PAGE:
The latest data from GlobalWebIndex1 shows that the average internet user in the U.S. spends approximately 6 hours each day using internet-powered devices and services – that’s roughly 1/3 of our waking lives. Two of the 6 hours is allocated to social media (SM). The adoption and diffusion of SM has increased at a rate unparalleled by any prior form of media. This is the new wired world: always connected, always communicating, always multitasking. The benefits from SM far exceed the disadvantages. While the NATA Code of Ethics establishes important external guides, ethical decisions about social media use stem from informed individuals with developed ethical thinking. Notwithstanding, younger individuals typically possess strong technology skills, however, older individuals possess experience, and are perceptive at understanding important questions, such as: When do you need to avoid responding? What impact do SM decisions have on people? What are the effects of common practices?
We can conclude this much about the ethics of SM: When we stray from truth that is based upon verifiable evidence, it is impossible to defend actions through moral reasoning. In that respect, SM are not different from other media contexts. Simply tell the truth, which is the first and foremost sound practice that should be employed. Aurelius Augustinus of Hippo (aka, Saint Augustine) stated: “The truth is like a lion. You don’t have to defend it. Let it loose and it will defend itself.”
Other sound practices2,3 for protecting your online reputation are shown in the figure below. Being transparent about your identity and relationship to your employer makes your honesty - or dishonesty – readily apparent. Be judicious about protecting patient privacy, confidentiality and legal guidelines. As tempting as it can be, avoid venting about workplace frustrations or conflicts, whether they involve managers, colleagues or patients. Even harmless posts like: “TGIF: this was a horrible week at work!” can open the door for negative chatter around your workplace. Write what know on your areas of expertise and do so in first person. Do not forget to provide a disclaimer that your postings are your own and do not represent your company. The lines between public and private are frequently blurred which may lead to false perceptions. Make every effort to keep the two separate.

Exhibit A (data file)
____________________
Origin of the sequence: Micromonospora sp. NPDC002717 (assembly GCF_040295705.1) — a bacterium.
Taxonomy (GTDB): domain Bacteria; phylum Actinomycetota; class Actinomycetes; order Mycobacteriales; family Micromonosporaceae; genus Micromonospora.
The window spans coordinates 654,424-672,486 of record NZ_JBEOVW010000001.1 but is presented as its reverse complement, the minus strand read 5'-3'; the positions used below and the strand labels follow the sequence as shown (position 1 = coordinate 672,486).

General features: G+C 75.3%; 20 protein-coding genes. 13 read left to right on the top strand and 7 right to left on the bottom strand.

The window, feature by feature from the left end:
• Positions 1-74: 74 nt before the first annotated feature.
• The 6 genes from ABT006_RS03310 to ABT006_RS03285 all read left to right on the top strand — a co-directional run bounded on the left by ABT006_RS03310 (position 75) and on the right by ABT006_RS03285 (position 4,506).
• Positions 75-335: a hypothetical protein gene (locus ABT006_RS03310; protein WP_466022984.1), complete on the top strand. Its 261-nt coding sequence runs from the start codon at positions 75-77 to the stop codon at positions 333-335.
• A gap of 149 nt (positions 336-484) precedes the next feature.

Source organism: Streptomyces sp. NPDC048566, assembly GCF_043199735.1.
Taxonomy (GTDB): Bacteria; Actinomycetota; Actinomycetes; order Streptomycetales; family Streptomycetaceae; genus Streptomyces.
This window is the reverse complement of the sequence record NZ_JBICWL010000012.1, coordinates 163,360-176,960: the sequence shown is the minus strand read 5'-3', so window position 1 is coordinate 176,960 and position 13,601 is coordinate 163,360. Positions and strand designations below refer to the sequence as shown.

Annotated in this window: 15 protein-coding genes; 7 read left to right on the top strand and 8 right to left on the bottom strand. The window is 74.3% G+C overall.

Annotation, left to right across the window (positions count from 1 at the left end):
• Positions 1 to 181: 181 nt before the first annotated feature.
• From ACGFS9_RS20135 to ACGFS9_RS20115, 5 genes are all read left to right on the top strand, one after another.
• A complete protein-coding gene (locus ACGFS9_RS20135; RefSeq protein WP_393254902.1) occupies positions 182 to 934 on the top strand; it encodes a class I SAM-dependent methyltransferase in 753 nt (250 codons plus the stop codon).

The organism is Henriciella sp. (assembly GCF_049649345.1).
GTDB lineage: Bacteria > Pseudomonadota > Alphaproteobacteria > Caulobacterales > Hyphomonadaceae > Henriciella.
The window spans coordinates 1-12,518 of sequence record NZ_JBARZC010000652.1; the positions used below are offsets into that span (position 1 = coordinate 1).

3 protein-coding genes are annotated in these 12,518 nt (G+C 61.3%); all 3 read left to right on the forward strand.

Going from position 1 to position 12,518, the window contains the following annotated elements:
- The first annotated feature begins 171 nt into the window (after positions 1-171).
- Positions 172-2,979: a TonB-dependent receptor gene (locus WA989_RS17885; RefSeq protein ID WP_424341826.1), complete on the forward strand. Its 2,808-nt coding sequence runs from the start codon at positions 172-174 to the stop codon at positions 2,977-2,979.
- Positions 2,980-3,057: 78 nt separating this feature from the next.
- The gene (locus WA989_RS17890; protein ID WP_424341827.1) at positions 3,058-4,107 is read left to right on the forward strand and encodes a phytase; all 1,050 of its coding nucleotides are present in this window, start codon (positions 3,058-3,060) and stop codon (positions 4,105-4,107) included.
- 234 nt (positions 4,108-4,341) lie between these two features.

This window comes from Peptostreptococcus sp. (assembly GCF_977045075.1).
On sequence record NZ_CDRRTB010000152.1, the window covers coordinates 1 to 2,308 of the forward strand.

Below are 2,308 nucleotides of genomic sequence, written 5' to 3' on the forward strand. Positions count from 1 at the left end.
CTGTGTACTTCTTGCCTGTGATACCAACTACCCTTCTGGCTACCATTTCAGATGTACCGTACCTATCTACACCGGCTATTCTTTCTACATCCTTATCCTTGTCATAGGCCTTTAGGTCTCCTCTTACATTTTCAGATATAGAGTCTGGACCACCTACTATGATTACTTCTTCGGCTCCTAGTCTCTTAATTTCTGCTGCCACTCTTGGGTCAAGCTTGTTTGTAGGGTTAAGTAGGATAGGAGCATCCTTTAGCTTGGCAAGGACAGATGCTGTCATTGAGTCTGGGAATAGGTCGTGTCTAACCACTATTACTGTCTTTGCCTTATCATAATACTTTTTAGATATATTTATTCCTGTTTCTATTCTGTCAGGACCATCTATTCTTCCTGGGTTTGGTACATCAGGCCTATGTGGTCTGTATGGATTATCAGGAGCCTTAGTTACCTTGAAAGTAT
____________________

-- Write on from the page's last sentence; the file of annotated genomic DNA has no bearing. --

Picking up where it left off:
Do your postings add value? If your post is not helpful, thought-provoking, or builds a sense of community, then don’t post it. Remember it is your responsibility to follow terms and conditions of SM platforms, as well as HIPAA Privacy and Security Rules. Be an online leader, avoiding inflammatory and sensitive topics, and if you make a mistake, admit it and be quick about it. Finally, trust your gut. Sit on it for a day or so before you post and never post when highly emotional. There is an inverse relationship between intellect and emotions. If in doubt, try to remember the last intelligent thing you said when we you very angry. To wrap up this blog, like any good relationship, a positive online reputation is determined more by how you listen than what you say.
1. https://wearesocial.com/blog/2018/01/global-digital-report-2018; accessed 5/1/18
2. Farfan JM, et al. Online medical professionalism: patient and public relationships: policy statement from the american college of physicians and the federation of state medical boards. Ann Intern Med. 2013; 158: 620-627.
3. Symplur LLC. Healthcare social media policy for physicians and staff. Symplur LLC. 2018; https://www.symplur.com/public/healthcare_ social_media_policy_for_physicians_and_staff.pdf.